From Iceland — Frogs Swarm Garðabær Garden

Frogs Swarm Garðabær Garden

Published June 26, 2024

Photo by
Askur Hrafn Hannesson / Screenshot Vísir

“My garden is swarming with wild frogs,” Askur Hrafn Hannesson said in an interview with Vísir. The resident of Melás in Garðabær said he and his family first noticed the frogs in 2017, and since then, their numbers have grown significantly.

The story of one person’s garden being populated by frogs wouldn’t be news if it weren’t for the fact that amphibians don’t exist in Iceland — or at least they never did. If snakes are next, we’re out.

“They somehow always seem to survive the winter and come back,” says Askur, visibly baffled how the frogs manage this. It should be noted, however, that frogs are cold-blooded and are able to slow their body functions down to survive winters while borrowing underground or, for some species, underwater. Frogs thrive in places with much harsher winters than Iceland.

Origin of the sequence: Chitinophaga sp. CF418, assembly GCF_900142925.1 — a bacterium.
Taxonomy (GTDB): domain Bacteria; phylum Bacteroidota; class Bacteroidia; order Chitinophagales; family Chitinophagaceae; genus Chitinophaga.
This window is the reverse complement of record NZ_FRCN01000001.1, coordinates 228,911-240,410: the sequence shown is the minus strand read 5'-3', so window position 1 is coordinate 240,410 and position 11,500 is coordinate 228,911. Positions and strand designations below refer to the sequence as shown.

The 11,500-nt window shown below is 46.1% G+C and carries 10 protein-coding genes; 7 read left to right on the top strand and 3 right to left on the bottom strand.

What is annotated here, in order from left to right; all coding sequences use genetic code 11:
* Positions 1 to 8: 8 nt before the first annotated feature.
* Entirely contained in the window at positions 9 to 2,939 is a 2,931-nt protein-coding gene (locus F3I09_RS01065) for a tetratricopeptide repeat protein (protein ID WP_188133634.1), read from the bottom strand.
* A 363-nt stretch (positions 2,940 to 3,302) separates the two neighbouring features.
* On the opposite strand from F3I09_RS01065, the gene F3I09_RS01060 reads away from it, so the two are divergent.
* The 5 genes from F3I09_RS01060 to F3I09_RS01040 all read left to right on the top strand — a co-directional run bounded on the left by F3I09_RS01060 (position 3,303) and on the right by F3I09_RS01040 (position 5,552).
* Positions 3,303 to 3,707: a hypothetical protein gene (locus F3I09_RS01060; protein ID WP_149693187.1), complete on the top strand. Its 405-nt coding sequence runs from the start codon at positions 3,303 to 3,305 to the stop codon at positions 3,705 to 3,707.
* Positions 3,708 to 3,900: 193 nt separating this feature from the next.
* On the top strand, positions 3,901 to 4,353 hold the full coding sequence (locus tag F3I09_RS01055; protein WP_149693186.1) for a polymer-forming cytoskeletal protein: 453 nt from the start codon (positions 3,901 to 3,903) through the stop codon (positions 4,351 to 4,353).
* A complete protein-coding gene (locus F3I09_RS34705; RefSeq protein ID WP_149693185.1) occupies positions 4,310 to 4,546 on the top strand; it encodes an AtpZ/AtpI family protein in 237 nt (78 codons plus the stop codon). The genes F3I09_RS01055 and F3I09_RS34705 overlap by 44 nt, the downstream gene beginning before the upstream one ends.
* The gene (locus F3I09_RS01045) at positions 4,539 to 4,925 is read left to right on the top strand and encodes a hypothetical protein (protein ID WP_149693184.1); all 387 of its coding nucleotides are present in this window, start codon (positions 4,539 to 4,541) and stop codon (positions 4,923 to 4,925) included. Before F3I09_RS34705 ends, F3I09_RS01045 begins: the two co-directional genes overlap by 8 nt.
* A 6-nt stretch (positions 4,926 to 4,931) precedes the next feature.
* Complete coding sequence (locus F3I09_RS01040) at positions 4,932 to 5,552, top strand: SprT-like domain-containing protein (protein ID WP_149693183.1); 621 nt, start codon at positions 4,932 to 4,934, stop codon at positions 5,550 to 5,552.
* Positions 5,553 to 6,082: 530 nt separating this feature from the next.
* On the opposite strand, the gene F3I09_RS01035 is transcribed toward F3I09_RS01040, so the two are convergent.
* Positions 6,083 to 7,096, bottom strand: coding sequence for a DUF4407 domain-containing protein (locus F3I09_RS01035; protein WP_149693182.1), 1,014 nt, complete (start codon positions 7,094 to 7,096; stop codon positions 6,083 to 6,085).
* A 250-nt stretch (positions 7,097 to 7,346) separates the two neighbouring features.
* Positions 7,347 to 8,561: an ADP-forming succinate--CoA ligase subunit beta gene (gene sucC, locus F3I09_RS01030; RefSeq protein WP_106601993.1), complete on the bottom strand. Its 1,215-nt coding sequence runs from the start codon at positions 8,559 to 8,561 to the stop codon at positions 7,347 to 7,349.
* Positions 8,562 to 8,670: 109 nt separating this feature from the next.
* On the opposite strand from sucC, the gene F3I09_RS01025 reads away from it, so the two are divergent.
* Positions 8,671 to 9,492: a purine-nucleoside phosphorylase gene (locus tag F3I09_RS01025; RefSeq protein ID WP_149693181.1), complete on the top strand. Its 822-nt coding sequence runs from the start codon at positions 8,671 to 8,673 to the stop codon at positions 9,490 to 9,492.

According to Askur, the frogs often make their presence known during the summer. He says he has no idea where the frogs come from. “They can hardly be native to this area,” he says.

“Nevertheless, it is incredibly mysterious how they got here,” Askur admits that he and others have speculated about the frogs and their origin. Various theories have been proposed, but none have been confirmed.

The frogs in this Garðabær garden were first reported when they were discovered in 2017.

“This must be the first truly Icelandic breed of frogs,” said Karen Kjartansdóttir, Askur’s mother.


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